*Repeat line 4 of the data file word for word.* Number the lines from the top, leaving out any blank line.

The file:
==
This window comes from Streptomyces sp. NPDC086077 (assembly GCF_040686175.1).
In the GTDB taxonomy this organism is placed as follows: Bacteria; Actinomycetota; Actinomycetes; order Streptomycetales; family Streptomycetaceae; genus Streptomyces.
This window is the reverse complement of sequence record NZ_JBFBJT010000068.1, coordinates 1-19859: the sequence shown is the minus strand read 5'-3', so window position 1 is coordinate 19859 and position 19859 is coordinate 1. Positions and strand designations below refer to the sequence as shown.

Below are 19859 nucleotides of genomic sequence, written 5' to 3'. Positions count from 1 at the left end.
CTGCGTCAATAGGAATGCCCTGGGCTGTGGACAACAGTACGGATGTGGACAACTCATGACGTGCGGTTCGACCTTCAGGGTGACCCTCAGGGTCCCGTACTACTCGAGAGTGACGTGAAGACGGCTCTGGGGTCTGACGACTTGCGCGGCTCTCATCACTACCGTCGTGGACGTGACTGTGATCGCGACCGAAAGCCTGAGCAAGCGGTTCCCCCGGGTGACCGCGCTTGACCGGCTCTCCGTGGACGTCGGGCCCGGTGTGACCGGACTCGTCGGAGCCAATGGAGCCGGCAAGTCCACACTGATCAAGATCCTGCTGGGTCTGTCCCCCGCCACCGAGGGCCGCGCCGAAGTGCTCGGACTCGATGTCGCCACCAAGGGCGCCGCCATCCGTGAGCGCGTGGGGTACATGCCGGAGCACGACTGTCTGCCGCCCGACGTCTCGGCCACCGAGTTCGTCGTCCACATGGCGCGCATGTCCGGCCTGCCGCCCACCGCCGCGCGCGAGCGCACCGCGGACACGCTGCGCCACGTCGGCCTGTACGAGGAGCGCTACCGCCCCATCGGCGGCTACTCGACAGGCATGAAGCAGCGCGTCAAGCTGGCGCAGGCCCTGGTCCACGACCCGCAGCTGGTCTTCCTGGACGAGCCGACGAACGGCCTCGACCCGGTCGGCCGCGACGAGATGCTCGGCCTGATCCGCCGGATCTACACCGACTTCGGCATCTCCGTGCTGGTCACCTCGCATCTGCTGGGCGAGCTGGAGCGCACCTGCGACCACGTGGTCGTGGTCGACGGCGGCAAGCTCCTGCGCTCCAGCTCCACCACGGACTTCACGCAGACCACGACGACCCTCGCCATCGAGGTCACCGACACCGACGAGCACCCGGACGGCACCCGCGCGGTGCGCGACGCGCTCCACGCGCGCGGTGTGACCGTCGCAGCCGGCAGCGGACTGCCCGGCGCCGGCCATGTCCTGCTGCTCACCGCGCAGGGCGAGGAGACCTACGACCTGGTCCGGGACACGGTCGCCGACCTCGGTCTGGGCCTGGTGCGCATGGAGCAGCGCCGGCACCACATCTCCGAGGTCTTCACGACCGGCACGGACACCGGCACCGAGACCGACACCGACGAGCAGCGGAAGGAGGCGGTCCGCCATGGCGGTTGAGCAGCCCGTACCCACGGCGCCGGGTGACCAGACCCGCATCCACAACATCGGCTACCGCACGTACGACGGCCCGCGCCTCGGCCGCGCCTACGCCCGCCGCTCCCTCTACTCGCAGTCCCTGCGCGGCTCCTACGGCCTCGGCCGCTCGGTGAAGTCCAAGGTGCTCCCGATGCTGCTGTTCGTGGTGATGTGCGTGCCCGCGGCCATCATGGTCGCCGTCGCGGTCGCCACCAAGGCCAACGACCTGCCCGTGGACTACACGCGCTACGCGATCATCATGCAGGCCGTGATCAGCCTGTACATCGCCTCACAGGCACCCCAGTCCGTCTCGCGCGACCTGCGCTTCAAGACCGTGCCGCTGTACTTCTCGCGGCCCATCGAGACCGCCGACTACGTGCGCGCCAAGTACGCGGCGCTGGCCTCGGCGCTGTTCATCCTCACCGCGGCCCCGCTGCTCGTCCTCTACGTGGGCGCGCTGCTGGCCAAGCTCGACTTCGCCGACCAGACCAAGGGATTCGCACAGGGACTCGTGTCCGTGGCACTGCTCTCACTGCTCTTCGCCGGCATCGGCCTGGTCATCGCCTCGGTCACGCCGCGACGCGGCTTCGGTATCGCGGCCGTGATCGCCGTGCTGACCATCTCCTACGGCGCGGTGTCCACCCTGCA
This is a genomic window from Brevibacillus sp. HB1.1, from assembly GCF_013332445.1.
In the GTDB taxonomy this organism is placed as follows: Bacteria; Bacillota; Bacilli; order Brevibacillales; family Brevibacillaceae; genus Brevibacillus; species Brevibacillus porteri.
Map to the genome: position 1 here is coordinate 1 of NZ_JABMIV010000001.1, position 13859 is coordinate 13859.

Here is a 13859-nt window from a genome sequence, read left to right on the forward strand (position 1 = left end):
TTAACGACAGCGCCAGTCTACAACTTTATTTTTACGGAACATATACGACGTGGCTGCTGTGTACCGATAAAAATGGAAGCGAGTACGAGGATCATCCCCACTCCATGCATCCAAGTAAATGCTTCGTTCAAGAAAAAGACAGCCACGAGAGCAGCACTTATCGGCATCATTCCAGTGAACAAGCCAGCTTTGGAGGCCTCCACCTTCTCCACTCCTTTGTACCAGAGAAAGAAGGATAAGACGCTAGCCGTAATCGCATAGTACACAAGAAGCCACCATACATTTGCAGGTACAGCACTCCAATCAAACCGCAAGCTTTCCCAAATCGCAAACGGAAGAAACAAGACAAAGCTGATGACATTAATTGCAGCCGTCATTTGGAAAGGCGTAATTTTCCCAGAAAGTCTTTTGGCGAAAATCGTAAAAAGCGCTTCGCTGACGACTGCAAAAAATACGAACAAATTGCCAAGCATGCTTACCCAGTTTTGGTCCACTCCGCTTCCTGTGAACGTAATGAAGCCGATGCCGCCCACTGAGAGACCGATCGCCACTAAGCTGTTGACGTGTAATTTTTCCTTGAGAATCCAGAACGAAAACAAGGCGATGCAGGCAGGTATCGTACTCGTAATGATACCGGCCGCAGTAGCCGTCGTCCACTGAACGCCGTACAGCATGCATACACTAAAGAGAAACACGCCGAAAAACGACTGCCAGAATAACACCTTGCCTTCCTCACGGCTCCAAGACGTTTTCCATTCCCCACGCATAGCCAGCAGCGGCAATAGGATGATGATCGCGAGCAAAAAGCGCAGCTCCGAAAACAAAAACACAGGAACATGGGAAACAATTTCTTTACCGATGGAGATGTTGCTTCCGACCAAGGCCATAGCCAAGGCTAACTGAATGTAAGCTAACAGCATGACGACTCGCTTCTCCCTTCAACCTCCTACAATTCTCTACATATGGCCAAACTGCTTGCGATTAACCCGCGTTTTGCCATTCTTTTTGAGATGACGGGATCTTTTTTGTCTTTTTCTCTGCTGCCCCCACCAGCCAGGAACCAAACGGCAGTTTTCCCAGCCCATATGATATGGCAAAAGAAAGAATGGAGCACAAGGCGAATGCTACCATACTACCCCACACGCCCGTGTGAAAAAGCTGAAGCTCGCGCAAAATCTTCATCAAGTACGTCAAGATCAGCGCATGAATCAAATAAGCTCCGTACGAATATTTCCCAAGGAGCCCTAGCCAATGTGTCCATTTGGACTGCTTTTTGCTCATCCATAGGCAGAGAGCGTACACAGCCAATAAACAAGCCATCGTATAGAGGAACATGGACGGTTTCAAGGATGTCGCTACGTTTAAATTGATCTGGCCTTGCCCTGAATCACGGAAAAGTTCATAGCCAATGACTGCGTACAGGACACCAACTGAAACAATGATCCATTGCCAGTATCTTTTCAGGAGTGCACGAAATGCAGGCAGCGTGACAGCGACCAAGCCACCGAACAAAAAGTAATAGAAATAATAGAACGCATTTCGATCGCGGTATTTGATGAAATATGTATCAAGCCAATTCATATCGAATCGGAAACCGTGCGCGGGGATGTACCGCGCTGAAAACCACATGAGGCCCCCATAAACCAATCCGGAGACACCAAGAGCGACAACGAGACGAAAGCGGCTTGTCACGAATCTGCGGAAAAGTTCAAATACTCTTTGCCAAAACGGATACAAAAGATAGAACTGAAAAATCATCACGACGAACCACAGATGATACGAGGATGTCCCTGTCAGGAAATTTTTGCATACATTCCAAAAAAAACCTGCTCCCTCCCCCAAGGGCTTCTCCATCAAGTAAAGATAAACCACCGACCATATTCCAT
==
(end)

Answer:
Below are 19859 nucleotides of genomic sequence, written 5' to 3'. Positions count from 1 at the left end.